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HOME > Osong Public Health Res Perspect > Volume 2(Suppl 1); 2011 > Article
From Lessons Learned After 2009 H1N1 Pandemic to TEPIK’s Preparedness and Response Plan
Woo Joo Kim
Osong Public Health and Research Perspectives 2011;2(Suppl 1):S6-S6.
Published online: December 31, 2011

Chair, Transgovernmental Enterprise of Pandemic Influenza in Korea (TEPIK), Professor, Division of Infectious Diseases, Korea University College of Medicine, Seoul, Korea.

Copyright ©2012, Korea Centers for Disease Control and Prevention

This is an Open Access article distributed under the terms of the Creative Commons Attribution Non-Commercial License () which permits unrestricted non-commercial use, distribution, and reproduction in any medium, provided the original work is properly cited.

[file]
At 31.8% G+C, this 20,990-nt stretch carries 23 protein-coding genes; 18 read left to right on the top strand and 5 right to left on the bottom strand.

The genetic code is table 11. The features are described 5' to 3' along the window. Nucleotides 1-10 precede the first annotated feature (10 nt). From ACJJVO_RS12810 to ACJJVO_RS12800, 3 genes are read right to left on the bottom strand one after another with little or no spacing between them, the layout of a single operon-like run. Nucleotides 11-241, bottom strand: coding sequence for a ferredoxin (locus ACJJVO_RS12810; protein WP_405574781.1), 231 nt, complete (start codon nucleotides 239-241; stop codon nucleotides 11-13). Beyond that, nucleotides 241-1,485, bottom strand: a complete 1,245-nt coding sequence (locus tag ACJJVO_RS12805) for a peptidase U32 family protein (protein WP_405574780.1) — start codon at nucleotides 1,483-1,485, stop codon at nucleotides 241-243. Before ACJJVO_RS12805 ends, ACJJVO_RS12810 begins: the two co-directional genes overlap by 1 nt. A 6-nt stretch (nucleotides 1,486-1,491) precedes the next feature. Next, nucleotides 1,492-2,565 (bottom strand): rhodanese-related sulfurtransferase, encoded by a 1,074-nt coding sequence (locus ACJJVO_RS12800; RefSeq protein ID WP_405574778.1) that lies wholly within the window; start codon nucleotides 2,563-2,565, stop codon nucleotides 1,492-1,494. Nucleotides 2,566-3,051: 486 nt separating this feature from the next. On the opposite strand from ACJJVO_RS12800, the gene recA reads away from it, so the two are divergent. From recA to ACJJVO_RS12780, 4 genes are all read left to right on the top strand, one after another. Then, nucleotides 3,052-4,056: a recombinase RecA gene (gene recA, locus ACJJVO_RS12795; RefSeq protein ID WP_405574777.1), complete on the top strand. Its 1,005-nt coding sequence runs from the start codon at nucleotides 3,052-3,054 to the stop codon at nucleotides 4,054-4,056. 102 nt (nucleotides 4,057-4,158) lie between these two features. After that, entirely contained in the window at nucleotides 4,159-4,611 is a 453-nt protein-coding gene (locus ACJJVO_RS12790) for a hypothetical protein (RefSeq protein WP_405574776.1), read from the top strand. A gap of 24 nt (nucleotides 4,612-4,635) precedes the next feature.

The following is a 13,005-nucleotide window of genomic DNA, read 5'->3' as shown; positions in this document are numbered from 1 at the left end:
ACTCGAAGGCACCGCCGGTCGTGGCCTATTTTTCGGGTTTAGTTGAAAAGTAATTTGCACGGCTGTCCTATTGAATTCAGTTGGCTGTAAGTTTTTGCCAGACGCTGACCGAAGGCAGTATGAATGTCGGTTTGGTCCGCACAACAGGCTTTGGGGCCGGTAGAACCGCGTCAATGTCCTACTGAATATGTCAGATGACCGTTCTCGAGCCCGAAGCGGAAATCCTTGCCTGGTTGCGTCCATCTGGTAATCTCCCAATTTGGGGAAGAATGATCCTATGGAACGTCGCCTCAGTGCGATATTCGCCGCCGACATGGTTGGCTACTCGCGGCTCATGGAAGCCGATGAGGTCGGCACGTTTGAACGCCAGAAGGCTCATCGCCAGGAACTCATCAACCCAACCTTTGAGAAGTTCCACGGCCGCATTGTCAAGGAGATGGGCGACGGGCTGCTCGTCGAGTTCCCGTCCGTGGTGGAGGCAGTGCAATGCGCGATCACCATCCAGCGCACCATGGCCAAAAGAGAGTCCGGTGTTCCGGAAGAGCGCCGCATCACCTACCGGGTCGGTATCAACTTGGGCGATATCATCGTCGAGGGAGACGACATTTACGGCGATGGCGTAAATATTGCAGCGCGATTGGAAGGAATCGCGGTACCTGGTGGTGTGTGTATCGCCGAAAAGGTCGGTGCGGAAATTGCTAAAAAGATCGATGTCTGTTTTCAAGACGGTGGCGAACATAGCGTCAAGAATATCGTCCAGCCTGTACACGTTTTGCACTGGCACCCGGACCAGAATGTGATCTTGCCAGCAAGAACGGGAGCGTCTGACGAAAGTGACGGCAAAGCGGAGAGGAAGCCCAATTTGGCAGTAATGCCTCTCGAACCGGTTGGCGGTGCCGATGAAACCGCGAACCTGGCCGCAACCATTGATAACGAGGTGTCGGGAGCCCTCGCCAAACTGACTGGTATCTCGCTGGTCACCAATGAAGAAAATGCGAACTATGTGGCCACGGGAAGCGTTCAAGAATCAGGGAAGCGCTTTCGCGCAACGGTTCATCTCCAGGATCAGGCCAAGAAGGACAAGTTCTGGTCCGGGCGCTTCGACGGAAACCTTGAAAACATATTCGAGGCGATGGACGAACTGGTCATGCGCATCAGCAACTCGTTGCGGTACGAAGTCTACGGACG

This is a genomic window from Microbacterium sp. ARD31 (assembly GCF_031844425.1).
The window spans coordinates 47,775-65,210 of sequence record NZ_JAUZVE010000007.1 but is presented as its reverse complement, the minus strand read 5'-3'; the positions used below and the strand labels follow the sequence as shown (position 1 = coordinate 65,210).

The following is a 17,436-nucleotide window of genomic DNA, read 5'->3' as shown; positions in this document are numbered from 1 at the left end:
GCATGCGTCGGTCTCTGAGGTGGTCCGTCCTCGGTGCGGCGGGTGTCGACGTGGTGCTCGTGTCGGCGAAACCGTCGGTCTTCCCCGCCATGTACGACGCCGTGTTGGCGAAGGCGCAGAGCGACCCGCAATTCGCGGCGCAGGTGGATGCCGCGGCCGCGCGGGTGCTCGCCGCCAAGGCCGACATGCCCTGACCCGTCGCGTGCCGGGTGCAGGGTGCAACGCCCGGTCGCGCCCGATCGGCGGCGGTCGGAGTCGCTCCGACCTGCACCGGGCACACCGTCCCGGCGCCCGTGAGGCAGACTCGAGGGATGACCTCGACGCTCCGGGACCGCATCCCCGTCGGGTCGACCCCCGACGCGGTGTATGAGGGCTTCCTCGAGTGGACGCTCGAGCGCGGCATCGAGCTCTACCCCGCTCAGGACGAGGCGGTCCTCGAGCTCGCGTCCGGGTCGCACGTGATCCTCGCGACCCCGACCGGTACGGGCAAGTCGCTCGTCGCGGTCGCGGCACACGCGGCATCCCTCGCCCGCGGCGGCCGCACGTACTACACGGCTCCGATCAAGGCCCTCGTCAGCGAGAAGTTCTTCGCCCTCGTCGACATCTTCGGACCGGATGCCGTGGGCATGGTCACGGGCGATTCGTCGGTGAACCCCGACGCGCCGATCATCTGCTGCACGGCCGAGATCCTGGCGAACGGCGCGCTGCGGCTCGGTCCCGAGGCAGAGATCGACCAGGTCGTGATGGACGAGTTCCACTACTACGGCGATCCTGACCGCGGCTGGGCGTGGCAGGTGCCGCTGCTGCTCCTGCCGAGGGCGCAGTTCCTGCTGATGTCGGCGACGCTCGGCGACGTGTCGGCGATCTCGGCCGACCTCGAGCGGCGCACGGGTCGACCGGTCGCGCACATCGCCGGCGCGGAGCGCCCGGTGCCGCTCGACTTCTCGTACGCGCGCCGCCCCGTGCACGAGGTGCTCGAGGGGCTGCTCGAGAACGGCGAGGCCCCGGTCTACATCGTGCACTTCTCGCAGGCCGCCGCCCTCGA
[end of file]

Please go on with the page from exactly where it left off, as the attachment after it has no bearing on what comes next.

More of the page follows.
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dd class="first" id="idm140389366057328">In response to the global spread of the H1N1 influenza virus after first being detected in North America in April 2009, WHO declared the first influenza pandemic in more than four decades on June 11 of the same year. In Korea, the arrival of the 2009 H1N1 pandemic influenza triggered an integrated response that was mainly based on the 2006 Pandemic Influenza Preparedness and Response Plan. At least 270 fatal cases, 764 laboratory-thousand confirmed cases, and 3.6 million courses of antiviral agent use were reported to the end of August 2010 in this country. Even if government tried to control and mitigate the impact of pandemic by using public health and medical countermeasures, there were several issues found during the H1N1 pandemic responses. The main difficulty was the delayed and insufficient supply of pandemic vaccine. Therefore the mass vaccination campaign was begun after the peak of pandemic and its mitigation effect on the pandemic disease burden was diminished. The amount of stockpiled antiviral agents by government was not enough in the early phase of pandemic. The rapid antigen test for the H1N1 influenza showed low sensitivity, about 50%. Many infected people were seeking to be diagnosed with rRT-PCR test, which is expensive and not useful for the decision of antiviral use because of late test report. The communications among government, medical societies, general people and mass media were also not satisfactory. Lessons learned from the national response to the H1N1 pandemic made the government to launch the TEPIK in October 2010. TEPIK will incorporate those lessons into the future pandemic preparedness planning. The mission of TEPIK is to ensure the safety of the nation and people from the threat of pandemic influenza. TEPIK focuses to establish government-academic-institute-industry collaborative system with three main strategies; to expedite sharing of R&D information and preparation of national communication; to establish the preparedness and response of R&D investment strategy for usual and pandemic phase; and to secure the innovative and leading response technology against pandemic influenza. TEPIK has 34 research projects in eight research areas, which include vaccine; therapeutics; diagnostics; basic/mechanism; clinical/ policy; surveillance/epidemiology; innovative researches; and infrastructures. Research subjects in each research area will be stated in this presentation.

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